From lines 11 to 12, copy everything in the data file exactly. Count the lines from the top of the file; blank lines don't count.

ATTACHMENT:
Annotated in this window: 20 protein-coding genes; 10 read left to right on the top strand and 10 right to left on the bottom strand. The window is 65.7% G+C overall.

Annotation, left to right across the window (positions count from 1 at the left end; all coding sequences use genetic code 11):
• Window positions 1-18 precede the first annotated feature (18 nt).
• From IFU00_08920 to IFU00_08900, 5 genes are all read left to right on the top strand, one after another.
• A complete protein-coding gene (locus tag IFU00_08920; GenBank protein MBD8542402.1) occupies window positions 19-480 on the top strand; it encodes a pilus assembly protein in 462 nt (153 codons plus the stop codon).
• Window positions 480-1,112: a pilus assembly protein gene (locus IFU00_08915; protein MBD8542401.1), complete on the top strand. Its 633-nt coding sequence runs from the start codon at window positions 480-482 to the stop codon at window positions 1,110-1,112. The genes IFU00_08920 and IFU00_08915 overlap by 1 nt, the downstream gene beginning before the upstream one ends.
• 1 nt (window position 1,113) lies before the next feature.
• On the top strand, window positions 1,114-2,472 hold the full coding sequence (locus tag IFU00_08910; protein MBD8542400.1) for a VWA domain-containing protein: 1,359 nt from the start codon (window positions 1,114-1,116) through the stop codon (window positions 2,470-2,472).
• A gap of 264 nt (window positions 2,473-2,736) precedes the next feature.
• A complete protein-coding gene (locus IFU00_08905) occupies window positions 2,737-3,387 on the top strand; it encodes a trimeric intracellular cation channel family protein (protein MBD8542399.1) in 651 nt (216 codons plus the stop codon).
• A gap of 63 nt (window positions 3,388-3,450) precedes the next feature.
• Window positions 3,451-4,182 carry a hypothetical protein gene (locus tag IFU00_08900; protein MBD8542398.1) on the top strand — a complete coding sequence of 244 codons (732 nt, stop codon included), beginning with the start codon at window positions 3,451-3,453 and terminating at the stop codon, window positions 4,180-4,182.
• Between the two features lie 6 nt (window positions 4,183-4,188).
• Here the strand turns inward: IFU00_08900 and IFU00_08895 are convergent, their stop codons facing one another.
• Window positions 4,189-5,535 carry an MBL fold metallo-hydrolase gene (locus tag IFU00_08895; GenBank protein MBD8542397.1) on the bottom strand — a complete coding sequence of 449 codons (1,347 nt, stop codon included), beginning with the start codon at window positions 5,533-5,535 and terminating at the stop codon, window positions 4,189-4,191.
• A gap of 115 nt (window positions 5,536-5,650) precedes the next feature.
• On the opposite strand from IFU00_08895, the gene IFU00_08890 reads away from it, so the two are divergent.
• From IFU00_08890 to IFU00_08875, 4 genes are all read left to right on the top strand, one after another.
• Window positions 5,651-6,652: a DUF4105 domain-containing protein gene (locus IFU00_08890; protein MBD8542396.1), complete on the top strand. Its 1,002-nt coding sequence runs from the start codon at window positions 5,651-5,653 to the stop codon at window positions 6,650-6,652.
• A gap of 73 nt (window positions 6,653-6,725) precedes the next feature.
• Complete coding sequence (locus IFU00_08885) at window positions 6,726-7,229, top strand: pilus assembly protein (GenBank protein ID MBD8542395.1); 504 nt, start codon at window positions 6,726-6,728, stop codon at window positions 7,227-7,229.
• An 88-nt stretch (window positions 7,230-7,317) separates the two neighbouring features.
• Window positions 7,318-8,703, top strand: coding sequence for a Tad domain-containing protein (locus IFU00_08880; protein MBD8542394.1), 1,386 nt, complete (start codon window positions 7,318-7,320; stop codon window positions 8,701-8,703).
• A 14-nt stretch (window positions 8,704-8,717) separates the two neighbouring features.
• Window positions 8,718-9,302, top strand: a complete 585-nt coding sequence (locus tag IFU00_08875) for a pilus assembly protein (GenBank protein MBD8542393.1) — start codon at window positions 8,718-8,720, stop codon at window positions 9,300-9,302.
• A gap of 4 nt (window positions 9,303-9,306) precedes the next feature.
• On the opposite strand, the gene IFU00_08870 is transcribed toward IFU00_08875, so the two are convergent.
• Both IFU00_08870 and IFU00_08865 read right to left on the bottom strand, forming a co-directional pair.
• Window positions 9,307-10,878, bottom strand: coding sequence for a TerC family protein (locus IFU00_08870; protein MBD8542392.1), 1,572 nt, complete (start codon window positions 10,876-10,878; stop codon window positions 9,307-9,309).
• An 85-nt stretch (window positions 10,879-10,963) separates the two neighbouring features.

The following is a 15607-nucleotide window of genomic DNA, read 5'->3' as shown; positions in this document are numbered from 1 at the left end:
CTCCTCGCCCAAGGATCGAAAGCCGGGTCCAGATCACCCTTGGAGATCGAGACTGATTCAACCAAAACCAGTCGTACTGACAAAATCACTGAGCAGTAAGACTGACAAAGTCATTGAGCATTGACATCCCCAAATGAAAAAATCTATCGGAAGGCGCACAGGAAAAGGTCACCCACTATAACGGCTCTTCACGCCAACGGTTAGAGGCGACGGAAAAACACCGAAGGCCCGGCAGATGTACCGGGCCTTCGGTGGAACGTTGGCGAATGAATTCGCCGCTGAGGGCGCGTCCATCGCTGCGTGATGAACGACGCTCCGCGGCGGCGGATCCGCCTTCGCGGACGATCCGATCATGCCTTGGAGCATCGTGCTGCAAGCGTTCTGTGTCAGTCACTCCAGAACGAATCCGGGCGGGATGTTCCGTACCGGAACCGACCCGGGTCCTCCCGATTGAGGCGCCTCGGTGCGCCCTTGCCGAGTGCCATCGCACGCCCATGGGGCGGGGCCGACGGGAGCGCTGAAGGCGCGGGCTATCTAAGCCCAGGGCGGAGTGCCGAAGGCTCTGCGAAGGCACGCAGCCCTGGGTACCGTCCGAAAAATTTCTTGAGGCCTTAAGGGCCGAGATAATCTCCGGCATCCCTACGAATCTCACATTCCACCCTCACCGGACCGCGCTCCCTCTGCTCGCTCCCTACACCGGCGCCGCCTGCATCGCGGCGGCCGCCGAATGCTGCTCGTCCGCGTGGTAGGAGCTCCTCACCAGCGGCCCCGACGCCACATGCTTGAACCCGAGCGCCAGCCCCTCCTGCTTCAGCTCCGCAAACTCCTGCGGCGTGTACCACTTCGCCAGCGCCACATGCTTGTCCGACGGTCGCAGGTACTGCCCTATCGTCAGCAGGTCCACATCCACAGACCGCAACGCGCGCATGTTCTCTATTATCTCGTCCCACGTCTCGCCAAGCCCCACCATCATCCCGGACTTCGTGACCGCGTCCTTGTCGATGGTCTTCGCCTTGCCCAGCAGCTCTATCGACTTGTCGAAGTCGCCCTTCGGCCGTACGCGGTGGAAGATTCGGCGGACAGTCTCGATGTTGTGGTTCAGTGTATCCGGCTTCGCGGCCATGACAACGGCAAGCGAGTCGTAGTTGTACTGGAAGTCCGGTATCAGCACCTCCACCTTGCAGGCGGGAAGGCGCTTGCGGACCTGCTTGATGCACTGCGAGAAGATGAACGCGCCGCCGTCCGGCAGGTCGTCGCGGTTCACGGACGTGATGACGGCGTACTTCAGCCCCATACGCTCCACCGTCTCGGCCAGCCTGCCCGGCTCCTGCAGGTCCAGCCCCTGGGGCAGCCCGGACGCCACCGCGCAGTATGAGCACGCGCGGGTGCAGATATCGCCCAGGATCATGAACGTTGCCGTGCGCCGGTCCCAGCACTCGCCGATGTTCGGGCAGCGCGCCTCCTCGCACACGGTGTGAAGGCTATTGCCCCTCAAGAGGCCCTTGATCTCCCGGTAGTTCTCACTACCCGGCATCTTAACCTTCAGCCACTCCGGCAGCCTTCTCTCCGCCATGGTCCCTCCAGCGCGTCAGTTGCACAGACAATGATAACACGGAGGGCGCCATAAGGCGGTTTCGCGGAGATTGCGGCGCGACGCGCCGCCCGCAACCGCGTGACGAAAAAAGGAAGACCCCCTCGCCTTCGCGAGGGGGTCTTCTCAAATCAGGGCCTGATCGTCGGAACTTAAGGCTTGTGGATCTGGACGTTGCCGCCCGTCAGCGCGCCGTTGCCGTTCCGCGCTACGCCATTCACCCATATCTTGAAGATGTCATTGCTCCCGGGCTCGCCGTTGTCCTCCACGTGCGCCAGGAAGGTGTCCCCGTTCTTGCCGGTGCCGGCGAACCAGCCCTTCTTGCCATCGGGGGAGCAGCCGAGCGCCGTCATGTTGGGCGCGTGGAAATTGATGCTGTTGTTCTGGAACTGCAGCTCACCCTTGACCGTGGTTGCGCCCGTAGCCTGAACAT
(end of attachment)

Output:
• A gap of 63 nt (window positions 3,388-3,450) precedes the next feature.
• Window positions 3,451-4,182 carry a hypothetical protein gene (locus tag IFU00_08900; protein MBD8542398.1) on the top strand — a complete coding sequence of 244 codons (732 nt, stop codon included), beginning with the start codon at window positions 3,451-3,453 and terminating at the stop codon, window positions 4,180-4,182.